Things You Should Know Before You Travel To Tibet If you are looking for a few “what to know” pre-departure pointers, we’ve compiled a short guide you can use to pursue your own further research or inquiries. Many of the topics listed below are discussed in more detail in other areas of our website, but to make things simple here, at a glance, are the main points we think you should know.
Tibet is high!
You are probably already aware that even the lowland areas of the Tibetan plateau comprise some of the highest regions on earth. In our sections on altitude sickness and health concerns, we discuss this topic in more depth. You can access those pages here and here. What you might not know is that altitude can affect various pre-existing conditions such as heart disease, asthma, and high blood pressure. Read up!
Don’t count on the weather!
Summer is a great time to visit the plateau but it is also the rainy season. The winters are long and dry and the springtime sees snow in many places. Don’t expect to plan your way out of unpredictable conditions!
Visas and Permits
We’ve got a sizeable section devoted to the exact steps you will need to go through and a detailed explanation of where, when, and why here. At a glance, you should know that travelling to the Tibetan Autonomous Region (T.A.R.) will require additional paperwork (in addition to a Chinese tourist visa) and that the Tourism Bureau does not allow travelers to the T.A.R. to extend or deviate from the itinerary proposed at the time of application. It doesn’t have to be a stressful process, so don’t feel deterred! Just make sure you start the process early enough to allow time for processing.
Be aware of political sensitivities!
For the sake of the agency sponsoring you and the physical safety of the people who will be assisting you along the way, please refrain from asking questions about politics. Also keep in mind that if you are a journalist or employed in an official political capacity in your home country that concealing this information could have serious consequences not only for you but for the agency and locals assisting you.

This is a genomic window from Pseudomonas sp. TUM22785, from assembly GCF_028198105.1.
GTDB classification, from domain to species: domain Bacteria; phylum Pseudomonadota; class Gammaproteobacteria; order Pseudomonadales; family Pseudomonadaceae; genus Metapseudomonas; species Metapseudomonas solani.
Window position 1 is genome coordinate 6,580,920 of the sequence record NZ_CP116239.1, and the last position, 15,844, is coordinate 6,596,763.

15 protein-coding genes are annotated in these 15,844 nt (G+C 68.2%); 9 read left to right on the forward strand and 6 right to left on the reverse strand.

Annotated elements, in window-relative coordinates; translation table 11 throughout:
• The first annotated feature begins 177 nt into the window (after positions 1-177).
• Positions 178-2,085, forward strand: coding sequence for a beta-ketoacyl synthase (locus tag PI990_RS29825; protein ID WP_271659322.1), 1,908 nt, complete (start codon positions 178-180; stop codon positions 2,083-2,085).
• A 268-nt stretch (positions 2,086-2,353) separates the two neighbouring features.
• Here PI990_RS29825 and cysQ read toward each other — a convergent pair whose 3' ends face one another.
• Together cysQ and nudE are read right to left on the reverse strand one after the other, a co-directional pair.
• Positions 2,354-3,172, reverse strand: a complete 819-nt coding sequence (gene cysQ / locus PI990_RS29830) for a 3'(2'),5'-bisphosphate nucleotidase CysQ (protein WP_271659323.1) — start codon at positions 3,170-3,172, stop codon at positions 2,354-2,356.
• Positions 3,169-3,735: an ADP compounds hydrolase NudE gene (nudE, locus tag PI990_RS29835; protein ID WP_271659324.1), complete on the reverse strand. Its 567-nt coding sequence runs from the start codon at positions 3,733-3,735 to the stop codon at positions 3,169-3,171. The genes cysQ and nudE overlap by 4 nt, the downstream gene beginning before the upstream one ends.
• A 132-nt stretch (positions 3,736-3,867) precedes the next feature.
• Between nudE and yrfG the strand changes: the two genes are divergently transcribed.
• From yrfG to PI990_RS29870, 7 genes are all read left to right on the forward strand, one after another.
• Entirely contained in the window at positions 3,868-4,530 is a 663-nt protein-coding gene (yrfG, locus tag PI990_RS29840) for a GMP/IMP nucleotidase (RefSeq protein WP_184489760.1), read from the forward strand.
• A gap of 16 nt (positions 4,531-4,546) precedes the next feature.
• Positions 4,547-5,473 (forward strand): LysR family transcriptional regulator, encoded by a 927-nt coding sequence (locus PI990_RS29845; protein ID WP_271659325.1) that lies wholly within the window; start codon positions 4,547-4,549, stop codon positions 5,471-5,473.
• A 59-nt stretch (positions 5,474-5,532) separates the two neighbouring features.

Dairy, dairy, dairy, meat, meat, meat, grains, grains, grains
If you have special dietary restrictions planning in advance is a necessity. Tibetan food is animal product heavy. Milk, butter, or meat is present in most foods. Barley and wheat (bread, noodles, and dumplings) are similarly difficult to avoid. Its not impossible, it just takes some planning. Let your tour operator know far in advance!
Tibet is very diverse!
If you are interested in learning a few phrases pre-departure be ready for the bewildering language variation present on the Tibetan plateau. Languages aside, religion, dress, and culture also varies from region to region and between farming and nomadic areas.
Dogs are not pets in the sense you may think. They are guard animals and many recognize only their owners. They are not petted or fed special foods. It is best to avoid them at all costs. Yaks can also be dangerous and it is best not to approach them alone. They may appear docile but they are very strong and sometimes wary of unfamiliar humans.
Animal borne diseases (such as intestinal worms) are not uncommon. If you do touch an animal during your trip, be sure to properly wash your hands before eating.
Road construction and closure!
If you have a lot of plans and very little time, get help planning your trip. Road conditions on the plateau are like the weather…unpredictable! While some areas are accessible by well built interstate highways, other well known areas will take you off the beaten path. Long haul trips seeking to cover huge areas of open road on a time limit are recipes for disaster if you are planning to travel through rural areas, especially in the Tibetan areas of western Sichuan. Discuss any wild ideas you have with your tour operator to find out which areas are feasible. Some areas are closed to foreign travelers part of the year.
Transit through Chinese cities required!
Again, this is a topic that we discuss in more detail in our Visa and Permit section. Here we want to suggest you read up a little bit on Chinese culture, customs, and perhaps a few introductory phrases (like “May I have some water?”) that will help you at hostels and restaurants as you wait for your Travel Permit. Chinese culture is also very unique and a basic knowledge of the places on your route (even if they are not your main destinations) will help insure you have a smooth trip!